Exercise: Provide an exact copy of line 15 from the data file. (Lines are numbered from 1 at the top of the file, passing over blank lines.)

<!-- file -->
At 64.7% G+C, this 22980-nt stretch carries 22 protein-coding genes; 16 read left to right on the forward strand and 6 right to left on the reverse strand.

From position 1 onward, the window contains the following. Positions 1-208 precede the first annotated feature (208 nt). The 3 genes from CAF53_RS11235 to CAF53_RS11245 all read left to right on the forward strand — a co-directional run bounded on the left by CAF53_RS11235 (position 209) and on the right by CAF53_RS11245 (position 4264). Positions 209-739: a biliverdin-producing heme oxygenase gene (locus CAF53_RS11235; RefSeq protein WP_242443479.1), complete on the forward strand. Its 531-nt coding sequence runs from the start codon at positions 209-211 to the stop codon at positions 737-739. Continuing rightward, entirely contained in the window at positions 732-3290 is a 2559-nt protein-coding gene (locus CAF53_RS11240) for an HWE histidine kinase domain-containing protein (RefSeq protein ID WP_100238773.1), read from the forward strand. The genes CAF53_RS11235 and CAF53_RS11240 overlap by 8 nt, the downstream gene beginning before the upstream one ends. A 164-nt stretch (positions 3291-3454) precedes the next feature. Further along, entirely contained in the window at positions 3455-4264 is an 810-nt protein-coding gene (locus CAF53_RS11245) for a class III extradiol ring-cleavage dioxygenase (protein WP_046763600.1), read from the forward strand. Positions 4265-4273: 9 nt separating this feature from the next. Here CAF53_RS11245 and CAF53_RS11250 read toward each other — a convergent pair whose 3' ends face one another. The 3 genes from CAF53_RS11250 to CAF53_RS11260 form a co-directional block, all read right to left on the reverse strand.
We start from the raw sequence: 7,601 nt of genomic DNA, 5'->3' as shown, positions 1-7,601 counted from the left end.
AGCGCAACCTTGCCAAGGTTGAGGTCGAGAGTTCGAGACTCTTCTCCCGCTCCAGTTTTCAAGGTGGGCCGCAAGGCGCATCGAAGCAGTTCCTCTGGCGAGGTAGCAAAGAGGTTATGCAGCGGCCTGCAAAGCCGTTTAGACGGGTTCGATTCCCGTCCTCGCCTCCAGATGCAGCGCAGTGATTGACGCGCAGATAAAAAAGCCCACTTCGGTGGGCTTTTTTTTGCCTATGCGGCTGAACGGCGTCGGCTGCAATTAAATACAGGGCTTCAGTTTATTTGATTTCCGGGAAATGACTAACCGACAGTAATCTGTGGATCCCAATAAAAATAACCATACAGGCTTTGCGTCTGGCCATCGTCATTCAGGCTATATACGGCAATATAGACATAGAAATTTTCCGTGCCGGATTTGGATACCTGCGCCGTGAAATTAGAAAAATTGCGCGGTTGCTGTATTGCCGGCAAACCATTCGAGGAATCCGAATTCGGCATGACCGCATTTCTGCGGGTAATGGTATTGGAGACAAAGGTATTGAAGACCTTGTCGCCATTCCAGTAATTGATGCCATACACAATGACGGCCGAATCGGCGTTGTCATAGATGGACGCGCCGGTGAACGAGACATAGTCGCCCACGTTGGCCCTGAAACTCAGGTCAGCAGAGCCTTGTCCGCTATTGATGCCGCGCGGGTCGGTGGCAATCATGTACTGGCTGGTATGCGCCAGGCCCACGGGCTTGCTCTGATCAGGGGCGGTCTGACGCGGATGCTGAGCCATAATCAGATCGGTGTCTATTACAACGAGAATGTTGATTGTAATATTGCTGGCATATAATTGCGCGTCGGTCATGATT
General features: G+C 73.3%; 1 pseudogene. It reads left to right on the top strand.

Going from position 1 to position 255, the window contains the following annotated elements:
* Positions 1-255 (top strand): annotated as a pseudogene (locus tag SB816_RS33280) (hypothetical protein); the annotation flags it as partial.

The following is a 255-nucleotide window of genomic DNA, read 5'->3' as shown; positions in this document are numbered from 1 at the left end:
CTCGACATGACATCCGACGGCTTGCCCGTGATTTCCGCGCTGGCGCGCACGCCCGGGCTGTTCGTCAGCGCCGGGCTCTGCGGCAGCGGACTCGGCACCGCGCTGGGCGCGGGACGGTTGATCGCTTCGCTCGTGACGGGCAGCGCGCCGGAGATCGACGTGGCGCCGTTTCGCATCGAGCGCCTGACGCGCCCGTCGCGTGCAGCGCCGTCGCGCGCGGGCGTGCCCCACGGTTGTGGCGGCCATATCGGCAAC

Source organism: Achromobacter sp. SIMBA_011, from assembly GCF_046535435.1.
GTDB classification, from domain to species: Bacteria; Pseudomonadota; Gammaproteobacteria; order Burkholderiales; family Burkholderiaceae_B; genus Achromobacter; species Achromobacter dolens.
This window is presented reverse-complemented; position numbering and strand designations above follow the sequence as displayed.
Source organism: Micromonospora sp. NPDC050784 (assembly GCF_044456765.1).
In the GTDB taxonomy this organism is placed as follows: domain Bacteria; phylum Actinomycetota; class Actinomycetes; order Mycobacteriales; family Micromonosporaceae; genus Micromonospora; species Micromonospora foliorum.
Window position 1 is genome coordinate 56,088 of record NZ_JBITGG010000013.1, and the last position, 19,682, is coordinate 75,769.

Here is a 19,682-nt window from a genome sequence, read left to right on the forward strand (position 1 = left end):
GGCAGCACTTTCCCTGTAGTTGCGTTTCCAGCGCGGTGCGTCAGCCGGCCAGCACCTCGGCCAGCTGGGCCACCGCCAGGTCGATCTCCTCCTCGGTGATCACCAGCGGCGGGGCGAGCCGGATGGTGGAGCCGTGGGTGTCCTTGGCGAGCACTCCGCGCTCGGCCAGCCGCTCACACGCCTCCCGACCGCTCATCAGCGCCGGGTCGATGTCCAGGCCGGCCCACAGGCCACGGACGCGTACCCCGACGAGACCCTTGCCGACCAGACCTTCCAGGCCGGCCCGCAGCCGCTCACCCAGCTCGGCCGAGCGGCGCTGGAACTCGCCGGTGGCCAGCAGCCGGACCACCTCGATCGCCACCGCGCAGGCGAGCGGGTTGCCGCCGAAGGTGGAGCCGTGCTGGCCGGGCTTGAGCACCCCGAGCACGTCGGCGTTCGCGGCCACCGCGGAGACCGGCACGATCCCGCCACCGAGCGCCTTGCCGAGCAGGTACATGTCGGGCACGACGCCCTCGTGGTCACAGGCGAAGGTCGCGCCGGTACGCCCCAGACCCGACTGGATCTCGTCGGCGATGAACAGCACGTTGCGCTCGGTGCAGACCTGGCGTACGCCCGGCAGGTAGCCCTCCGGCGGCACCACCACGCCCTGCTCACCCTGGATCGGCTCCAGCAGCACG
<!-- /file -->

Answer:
Window position 1 is genome coordinate 56,088 of record NZ_JBITGG010000013.1, and the last position, 19,682, is coordinate 75,769.